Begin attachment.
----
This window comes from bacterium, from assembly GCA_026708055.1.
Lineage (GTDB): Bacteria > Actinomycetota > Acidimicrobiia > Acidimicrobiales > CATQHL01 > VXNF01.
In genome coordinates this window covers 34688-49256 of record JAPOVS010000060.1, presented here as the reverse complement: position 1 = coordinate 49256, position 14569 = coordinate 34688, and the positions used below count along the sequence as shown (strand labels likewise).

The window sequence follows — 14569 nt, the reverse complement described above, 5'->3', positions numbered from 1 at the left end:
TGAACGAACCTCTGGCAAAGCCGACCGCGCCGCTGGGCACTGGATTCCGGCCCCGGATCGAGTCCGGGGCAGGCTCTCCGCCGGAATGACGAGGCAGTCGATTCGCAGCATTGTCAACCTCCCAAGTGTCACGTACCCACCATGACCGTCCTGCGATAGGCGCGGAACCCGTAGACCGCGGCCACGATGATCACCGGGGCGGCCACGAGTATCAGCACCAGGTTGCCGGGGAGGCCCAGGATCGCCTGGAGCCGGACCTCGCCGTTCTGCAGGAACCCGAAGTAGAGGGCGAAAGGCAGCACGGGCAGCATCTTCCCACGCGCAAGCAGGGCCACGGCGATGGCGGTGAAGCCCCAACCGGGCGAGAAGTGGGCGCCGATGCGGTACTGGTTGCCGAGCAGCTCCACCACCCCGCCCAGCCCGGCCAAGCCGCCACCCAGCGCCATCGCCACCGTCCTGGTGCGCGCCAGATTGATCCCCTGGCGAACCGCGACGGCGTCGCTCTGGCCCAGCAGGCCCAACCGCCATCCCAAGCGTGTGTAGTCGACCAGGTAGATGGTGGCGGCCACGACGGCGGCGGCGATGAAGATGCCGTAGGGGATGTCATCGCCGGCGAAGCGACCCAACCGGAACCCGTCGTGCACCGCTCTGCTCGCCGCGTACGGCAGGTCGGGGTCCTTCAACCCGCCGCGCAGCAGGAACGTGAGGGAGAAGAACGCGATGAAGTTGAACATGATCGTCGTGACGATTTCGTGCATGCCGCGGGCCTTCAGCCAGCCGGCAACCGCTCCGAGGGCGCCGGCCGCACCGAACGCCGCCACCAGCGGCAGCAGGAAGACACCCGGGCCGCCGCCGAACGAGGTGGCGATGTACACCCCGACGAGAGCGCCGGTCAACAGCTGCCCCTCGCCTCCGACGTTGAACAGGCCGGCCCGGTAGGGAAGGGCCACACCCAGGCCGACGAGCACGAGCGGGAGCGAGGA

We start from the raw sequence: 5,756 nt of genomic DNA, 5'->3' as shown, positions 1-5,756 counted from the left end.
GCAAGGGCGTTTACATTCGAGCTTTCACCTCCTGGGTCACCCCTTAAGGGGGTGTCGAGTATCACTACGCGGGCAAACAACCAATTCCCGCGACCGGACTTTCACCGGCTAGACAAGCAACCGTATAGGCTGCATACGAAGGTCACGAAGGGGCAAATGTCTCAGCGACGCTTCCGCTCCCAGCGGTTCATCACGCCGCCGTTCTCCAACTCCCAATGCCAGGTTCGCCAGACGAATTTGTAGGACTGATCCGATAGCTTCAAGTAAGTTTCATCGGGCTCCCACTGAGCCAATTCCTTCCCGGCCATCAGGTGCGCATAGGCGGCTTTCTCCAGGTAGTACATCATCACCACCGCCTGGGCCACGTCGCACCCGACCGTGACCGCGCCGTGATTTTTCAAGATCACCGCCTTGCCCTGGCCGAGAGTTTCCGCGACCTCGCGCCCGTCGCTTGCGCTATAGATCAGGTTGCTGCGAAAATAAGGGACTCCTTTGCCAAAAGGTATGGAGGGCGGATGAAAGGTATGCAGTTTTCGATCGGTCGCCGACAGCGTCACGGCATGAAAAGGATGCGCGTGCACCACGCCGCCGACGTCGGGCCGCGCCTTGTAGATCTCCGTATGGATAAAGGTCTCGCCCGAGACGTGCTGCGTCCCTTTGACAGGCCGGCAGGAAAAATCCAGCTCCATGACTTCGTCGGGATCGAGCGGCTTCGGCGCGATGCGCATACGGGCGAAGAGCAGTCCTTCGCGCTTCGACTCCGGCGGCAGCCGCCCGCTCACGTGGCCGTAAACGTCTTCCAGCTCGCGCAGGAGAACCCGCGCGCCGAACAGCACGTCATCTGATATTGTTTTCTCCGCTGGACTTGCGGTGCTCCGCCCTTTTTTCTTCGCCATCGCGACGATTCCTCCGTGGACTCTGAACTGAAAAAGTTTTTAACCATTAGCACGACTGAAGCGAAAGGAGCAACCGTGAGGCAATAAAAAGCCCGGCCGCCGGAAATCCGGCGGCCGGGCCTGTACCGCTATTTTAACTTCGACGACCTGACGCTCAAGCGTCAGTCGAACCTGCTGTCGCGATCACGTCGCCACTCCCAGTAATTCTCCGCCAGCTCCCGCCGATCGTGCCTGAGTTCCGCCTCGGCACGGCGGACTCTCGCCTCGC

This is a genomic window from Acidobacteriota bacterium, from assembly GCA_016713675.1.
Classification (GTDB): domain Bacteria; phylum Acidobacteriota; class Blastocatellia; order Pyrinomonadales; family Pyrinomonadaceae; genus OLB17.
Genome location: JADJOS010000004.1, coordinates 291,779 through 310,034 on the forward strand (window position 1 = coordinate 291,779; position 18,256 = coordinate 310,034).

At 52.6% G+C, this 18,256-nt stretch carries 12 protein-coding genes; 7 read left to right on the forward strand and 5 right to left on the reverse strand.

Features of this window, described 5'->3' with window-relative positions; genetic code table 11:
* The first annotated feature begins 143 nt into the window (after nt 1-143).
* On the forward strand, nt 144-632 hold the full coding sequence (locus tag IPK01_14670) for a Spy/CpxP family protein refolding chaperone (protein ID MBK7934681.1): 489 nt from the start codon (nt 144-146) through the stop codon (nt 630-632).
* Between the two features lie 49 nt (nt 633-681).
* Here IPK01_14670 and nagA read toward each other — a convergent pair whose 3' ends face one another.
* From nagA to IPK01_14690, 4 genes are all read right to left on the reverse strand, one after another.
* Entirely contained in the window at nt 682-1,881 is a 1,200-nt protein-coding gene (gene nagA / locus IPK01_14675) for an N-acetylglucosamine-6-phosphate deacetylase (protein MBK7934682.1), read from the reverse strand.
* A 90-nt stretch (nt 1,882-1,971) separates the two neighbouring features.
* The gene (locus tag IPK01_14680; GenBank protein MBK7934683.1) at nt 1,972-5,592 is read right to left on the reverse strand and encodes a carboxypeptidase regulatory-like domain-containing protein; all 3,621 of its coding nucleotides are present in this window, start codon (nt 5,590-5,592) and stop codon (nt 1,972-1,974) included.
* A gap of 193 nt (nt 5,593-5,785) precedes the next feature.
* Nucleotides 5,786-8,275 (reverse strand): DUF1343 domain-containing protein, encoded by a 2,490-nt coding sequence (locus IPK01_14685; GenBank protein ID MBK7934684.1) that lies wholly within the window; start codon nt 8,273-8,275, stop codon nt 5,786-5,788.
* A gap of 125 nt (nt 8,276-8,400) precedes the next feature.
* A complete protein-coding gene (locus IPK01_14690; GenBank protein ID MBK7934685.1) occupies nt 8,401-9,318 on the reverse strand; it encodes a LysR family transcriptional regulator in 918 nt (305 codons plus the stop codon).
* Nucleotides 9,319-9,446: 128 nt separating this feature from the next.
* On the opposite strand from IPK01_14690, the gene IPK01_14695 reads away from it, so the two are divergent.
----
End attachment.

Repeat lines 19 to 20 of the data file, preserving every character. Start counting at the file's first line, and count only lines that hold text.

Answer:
* A 90-nt stretch (nt 1,882-1,971) separates the two neighbouring features.
* The gene (locus tag IPK01_14680; GenBank protein MBK7934683.1) at nt 1,972-5,592 is read right to left on the reverse strand and encodes a carboxypeptidase regulatory-like domain-containing protein; all 3,621 of its coding nucleotides are present in this window, start codon (nt 5,590-5,592) and stop codon (nt 1,972-1,974) included.